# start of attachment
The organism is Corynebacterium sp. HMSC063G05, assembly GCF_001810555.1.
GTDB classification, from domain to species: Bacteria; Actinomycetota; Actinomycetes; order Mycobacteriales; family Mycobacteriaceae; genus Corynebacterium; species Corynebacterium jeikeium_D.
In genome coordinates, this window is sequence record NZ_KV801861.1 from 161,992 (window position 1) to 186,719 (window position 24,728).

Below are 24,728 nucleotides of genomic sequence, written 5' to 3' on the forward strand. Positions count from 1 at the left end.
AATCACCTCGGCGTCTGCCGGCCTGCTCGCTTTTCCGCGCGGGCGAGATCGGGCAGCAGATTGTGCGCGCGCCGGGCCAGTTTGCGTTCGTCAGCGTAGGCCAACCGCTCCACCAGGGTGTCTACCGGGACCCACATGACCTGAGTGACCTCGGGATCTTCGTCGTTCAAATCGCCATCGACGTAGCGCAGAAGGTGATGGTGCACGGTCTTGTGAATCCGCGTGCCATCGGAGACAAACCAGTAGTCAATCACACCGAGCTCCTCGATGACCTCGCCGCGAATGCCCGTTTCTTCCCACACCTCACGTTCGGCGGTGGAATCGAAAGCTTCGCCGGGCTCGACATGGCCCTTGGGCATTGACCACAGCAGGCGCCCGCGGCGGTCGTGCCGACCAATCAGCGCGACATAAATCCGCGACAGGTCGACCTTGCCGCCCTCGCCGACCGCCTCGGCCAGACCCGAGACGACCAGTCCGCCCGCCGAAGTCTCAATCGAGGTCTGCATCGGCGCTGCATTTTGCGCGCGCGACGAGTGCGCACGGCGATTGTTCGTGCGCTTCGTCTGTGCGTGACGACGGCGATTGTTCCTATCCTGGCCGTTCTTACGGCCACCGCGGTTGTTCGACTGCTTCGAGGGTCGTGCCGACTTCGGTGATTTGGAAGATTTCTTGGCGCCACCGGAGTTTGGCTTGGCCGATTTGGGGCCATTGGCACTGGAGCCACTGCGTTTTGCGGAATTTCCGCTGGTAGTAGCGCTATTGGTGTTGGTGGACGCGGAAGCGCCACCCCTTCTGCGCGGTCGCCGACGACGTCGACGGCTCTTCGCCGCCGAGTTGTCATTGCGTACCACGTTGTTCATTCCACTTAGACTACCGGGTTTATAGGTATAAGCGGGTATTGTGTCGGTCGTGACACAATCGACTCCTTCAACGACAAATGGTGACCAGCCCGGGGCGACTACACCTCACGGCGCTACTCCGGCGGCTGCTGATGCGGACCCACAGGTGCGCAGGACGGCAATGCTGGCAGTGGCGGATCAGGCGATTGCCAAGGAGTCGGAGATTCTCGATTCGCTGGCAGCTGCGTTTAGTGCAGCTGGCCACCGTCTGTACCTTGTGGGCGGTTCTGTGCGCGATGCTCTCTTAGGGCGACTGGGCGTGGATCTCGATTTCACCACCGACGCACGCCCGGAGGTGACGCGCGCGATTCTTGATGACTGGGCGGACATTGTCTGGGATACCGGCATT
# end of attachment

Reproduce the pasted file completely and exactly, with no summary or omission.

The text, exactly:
The organism is Corynebacterium sp. HMSC063G05, assembly GCF_001810555.1.
GTDB classification, from domain to species: Bacteria; Actinomycetota; Actinomycetes; order Mycobacteriales; family Mycobacteriaceae; genus Corynebacterium; species Corynebacterium jeikeium_D.
In genome coordinates, this window is sequence record NZ_KV801861.1 from 161,992 (window position 1) to 186,719 (window position 24,728).

Below are 24,728 nucleotides of genomic sequence, written 5' to 3' on the forward strand. Positions count from 1 at the left end.
AATCACCTCGGCGTCTGCCGGCCTGCTCGCTTTTCCGCGCGGGCGAGATCGGGCAGCAGATTGTGCGCGCGCCGGGCCAGTTTGCGTTCGTCAGCGTAGGCCAACCGCTCCACCAGGGTGTCTACCGGGACCCACATGACCTGAGTGACCTCGGGATCTTCGTCGTTCAAATCGCCATCGACGTAGCGCAGAAGGTGATGGTGCACGGTCTTGTGAATCCGCGTGCCATCGGAGACAAACCAGTAGTCAATCACACCGAGCTCCTCGATGACCTCGCCGCGAATGCCCGTTTCTTCCCACACCTCACGTTCGGCGGTGGAATCGAAAGCTTCGCCGGGCTCGACATGGCCCTTGGGCATTGACCACAGCAGGCGCCCGCGGCGGTCGTGCCGACCAATCAGCGCGACATAAATCCGCGACAGGTCGACCTTGCCGCCCTCGCCGACCGCCTCGGCCAGACCCGAGACGACCAGTCCGCCCGCCGAAGTCTCAATCGAGGTCTGCATCGGCGCTGCATTTTGCGCGCGCGACGAGTGCGCACGGCGATTGTTCGTGCGCTTCGTCTGTGCGTGACGACGGCGATTGTTCCTATCCTGGCCGTTCTTACGGCCACCGCGGTTGTTCGACTGCTTCGAGGGTCGTGCCGACTTCGGTGATTTGGAAGATTTCTTGGCGCCACCGGAGTTTGGCTTGGCCGATTTGGGGCCATTGGCACTGGAGCCACTGCGTTTTGCGGAATTTCCGCTGGTAGTAGCGCTATTGGTGTTGGTGGACGCGGAAGCGCCACCCCTTCTGCGCGGTCGCCGACGACGTCGACGGCTCTTCGCCGCCGAGTTGTCATTGCGTACCACGTTGTTCATTCCACTTAGACTACCGGGTTTATAGGTATAAGCGGGTATTGTGTCGGTCGTGACACAATCGACTCCTTCAACGACAAATGGTGACCAGCCCGGGGCGACTACACCTCACGGCGCTACTCCGGCGGCTGCTGATGCGGACCCACAGGTGCGCAGGACGGCAATGCTGGCAGTGGCGGATCAGGCGATTGCCAAGGAGTCGGAGATTCTCGATTCGCTGGCAGCTGCGTTTAGTGCAGCTGGCCACCGTCTGTACCTTGTGGGCGGTTCTGTGCGCGATGCTCTCTTAGGGCGACTGGGCGTGGATCTCGATTTCACCACCGACGCACGCCCGGAGGTGACGCGCGCGATTCTTGATGACTGGGCGGACATTGTCTGGGATACCGGCATT